Day By Day

Saturday, March 22, 2008

Dubya and the Politics of Hope

David Brooks has an excellent piece in today's NYT on the changing face of philanthropy.

Earlier generations of benefactors thought that social service should be like sainthood or socialism. But this one thinks it should be like venture capital.

These thoroughly modern do-gooders dress like venture capitalists. They talk like them. They even think like them. That means that aside from the occasional passion for heirloom vegetables, they are not particularly crunchy. They don’t wear ponytails, tattoos or Birkenstocks. They don’t devote any energy to countercultural personal style, unless you consider excessive niceness a subversive fashion statement.

Next to them, Barack Obama looks like Abbie Hoffman.

It also means that they are not that interested in working for big, sluggish bureaucracies. They are not hostile to the alphabet-soup agencies that grew out of the New Deal and the Great Society; they just aren’t inspired by them.


The older do-gooders had a certain policy model: government identifies a problem. Really smart people design a program. A cabinet department in a big building administers it.

But the new do-gooders have absorbed the disappointments of the past decades. They have a much more decentralized worldview. They don’t believe government on its own can be innovative. A thousand different private groups have to try new things. Then we measure to see what works.

Their problem now is scalability. How do the social entrepreneurs replicate successful programs so that they can be big enough to make a national difference?

And here's the kicker, the new philanthropists are advancing....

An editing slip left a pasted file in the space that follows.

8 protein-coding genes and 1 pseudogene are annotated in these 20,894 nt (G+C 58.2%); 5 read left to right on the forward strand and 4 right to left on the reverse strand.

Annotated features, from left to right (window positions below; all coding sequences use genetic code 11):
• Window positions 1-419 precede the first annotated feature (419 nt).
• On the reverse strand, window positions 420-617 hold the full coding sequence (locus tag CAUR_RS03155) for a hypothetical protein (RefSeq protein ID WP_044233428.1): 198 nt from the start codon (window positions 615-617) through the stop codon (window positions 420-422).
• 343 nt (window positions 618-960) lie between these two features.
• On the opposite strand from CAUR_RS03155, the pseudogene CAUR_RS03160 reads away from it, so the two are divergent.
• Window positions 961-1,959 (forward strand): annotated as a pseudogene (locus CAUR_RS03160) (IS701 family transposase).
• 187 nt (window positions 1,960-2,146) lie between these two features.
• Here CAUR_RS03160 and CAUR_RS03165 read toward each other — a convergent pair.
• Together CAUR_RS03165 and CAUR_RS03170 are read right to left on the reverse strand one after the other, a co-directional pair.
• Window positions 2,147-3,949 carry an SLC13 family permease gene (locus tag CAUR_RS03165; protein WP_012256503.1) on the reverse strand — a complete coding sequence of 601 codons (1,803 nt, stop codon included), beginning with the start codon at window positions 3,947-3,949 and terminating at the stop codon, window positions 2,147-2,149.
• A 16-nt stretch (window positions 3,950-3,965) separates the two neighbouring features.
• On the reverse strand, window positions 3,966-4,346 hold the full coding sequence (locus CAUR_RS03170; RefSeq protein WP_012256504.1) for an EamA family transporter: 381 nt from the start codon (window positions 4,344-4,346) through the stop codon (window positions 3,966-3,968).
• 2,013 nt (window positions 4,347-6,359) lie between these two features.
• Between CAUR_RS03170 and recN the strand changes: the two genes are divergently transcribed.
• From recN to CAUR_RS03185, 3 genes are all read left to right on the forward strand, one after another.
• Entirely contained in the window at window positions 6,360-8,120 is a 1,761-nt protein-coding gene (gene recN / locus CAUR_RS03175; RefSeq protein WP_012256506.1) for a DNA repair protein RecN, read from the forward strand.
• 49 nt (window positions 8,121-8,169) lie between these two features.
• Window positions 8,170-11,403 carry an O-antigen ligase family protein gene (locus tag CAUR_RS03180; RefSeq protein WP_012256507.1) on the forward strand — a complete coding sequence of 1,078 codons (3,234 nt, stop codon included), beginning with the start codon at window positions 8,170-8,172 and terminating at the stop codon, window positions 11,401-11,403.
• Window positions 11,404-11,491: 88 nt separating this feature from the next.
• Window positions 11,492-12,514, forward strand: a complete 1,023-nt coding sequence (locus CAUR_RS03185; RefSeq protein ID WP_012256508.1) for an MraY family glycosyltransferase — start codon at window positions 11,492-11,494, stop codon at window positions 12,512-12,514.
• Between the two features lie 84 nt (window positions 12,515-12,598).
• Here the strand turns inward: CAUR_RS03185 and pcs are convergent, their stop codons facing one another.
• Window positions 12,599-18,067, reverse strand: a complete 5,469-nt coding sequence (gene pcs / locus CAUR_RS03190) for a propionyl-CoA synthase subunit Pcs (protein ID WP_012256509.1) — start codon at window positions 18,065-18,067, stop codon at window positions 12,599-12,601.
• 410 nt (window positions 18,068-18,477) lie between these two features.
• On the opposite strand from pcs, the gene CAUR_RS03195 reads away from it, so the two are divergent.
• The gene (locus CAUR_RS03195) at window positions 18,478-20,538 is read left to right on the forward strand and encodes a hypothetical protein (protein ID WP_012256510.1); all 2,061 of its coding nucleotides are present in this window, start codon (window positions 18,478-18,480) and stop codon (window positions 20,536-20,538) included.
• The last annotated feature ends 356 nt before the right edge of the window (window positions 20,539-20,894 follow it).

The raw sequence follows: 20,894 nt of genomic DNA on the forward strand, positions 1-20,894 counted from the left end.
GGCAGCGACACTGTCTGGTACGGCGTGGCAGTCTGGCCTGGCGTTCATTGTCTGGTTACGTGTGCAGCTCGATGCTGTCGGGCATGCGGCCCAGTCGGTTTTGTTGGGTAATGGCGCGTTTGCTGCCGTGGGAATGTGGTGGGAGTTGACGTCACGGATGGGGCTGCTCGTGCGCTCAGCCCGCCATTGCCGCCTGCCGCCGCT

new policy model, in which government sets certain accountability standards but gives networks of local organizations the freedom to choose how to meet them. President Bush’s faith-based initiative was a step in this direction, but this would be broader.

This in a nutshell explains an essential difference between Dubya's vision for America and those of his critics. He has embraced the new, decentralized, entrepreneurial model of social advance in which the government seeks accountability rather than control; they are wedded to older models based in the nineteenth century social gospel or the naive socialism of the Progressive era in which government, guided by credentialed "experts" or religious leaders, directs society toward a defined set of goals. This is why political labels like "liberal" or "conservative" cannot usefully be applied to Bush's presidency. He has looked bravely and optimistically toward the future while his critics, on both the left and the right have gazed fixedly and fondly toward the past, fearing and reviling the future. For this reason it is Bush, not Obama or Hillary!, who truly represents the politics of hope.